6 – 7 days route begins at the northern side of Kilimanjaro. We walk through a true wilderness area towards the toothed Mawenzi Peak. The Rongai route is a steady ascent and is favorite by those with little experience
The seven-day version of the Rongai route (via Mawenzi Tarn) is the route of choice for those looking for an easy climb with excellent success rates, but away from the crowds, with great scenery and a wilderness feel to it. It is slightly more expensive.
The Rongai route is the only climb route that approaches Kilimanjaro from the north. The descent is in the south-east via the Marangu route, so you get to see both sides of the mountain.
The extra transport cost makes a Rongai route climb more expensive. It is also more expensive because there are less demand and fewer budget operators.
The Rongai route has a reputation of being less scenic, but even if there is not quite as much variety as on Machame, it is still a spectacular route, especially in the later days. The camp beneath Mawenzi Peak is one of the most scenics on the mountain.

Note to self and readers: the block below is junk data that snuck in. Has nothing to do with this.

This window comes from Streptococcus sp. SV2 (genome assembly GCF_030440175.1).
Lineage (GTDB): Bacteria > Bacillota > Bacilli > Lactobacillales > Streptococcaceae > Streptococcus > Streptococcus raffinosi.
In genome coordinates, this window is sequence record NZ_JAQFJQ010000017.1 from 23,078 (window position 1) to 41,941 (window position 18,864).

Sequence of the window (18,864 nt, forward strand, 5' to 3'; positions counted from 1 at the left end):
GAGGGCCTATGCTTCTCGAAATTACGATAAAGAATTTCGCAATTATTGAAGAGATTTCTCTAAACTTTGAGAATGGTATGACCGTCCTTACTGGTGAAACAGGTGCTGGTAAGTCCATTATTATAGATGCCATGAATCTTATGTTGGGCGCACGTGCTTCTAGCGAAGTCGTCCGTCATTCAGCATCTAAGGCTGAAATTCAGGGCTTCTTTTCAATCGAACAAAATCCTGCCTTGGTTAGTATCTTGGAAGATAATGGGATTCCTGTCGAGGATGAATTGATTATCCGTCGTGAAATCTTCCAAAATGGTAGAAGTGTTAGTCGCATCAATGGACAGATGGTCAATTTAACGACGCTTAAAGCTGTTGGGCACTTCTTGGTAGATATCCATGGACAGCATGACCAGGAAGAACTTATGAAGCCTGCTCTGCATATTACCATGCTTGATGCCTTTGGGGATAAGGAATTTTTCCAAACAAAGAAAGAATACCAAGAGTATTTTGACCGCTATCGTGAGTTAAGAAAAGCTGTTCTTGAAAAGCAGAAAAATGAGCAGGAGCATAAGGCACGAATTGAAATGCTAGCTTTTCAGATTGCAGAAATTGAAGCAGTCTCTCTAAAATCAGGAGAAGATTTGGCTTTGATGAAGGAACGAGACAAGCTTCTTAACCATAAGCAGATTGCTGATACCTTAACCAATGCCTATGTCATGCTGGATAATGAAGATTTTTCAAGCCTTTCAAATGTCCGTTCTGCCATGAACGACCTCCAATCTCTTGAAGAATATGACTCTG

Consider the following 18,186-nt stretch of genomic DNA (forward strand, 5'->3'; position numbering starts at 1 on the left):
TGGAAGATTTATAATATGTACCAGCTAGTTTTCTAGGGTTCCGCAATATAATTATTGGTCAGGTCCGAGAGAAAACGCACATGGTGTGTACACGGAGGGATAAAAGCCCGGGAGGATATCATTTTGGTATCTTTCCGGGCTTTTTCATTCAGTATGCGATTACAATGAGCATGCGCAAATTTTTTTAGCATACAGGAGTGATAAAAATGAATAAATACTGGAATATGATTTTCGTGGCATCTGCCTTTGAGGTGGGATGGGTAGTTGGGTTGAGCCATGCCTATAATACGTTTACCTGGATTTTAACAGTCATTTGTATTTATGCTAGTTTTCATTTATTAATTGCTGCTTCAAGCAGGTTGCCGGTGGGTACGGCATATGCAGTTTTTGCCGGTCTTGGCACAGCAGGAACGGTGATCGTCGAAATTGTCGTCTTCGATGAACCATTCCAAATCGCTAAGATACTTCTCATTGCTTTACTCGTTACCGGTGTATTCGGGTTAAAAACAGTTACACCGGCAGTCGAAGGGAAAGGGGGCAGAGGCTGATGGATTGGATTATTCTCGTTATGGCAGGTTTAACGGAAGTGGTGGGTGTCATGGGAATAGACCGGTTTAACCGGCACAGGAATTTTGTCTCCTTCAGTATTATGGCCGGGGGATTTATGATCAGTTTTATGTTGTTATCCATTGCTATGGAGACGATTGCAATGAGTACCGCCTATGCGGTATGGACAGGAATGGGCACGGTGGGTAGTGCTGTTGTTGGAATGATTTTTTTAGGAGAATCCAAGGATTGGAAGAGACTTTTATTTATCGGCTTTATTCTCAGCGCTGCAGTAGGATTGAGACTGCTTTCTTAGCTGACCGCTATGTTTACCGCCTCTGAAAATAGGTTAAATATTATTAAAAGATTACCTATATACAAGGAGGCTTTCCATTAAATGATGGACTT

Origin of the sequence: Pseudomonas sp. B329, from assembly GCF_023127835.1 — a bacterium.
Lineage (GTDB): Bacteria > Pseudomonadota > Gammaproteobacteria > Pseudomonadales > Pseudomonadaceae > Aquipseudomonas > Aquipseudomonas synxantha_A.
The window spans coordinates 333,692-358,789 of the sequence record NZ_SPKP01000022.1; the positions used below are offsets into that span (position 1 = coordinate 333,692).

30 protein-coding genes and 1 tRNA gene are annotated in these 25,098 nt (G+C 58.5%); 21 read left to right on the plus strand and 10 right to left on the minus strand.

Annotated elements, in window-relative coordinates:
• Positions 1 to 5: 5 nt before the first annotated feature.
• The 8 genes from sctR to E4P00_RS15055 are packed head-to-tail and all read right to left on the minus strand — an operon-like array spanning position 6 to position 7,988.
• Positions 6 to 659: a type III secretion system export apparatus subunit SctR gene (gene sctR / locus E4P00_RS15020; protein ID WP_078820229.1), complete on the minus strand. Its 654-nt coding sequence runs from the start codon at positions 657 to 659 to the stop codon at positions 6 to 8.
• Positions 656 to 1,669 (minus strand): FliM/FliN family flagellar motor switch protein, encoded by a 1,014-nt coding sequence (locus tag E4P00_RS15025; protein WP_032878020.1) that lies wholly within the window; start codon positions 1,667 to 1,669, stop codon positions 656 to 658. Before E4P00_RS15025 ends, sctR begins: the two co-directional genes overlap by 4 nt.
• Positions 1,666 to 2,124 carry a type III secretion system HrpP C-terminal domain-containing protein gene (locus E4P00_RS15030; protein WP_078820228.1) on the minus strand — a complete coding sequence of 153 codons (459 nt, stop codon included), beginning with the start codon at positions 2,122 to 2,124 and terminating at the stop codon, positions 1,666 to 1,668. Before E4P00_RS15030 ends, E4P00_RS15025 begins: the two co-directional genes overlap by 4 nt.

Rongai is also one of the routes where seeing wildlife on Kilimanjaro is still possible.
The Rongai climb has the same easy, gradual climb profile as the Marangu route. It rises very steadily, there aren’t any steep climbs involved, no major ups and downs.
However, the camps are staggered a lot better than on Marangu. On your last day before the summit attempt, you only ascend a few hundred meters, and you have all afternoon to rest and acclimatize.
With a good operator, you have a 90 – 93% chance to make it to the crater rim, and 90 – 97% will make it to Uhuru Peak.
(If you have some trekking experience your chances to make it to the summit could be as good as 90%. (The remaining 10% come down to the weather, individual preparation, individual altitude tolerance, and unforeseen mishaps.)
The Rongai route has another important advantage: the northern side of Kilimanjaro is a lot drier than the other side. Your chances NOT to get soaked on the first days are excellent. Especially if you climb Kilimanjaro during one of the wetter periods of the year, using Rongai makes a lot of sense.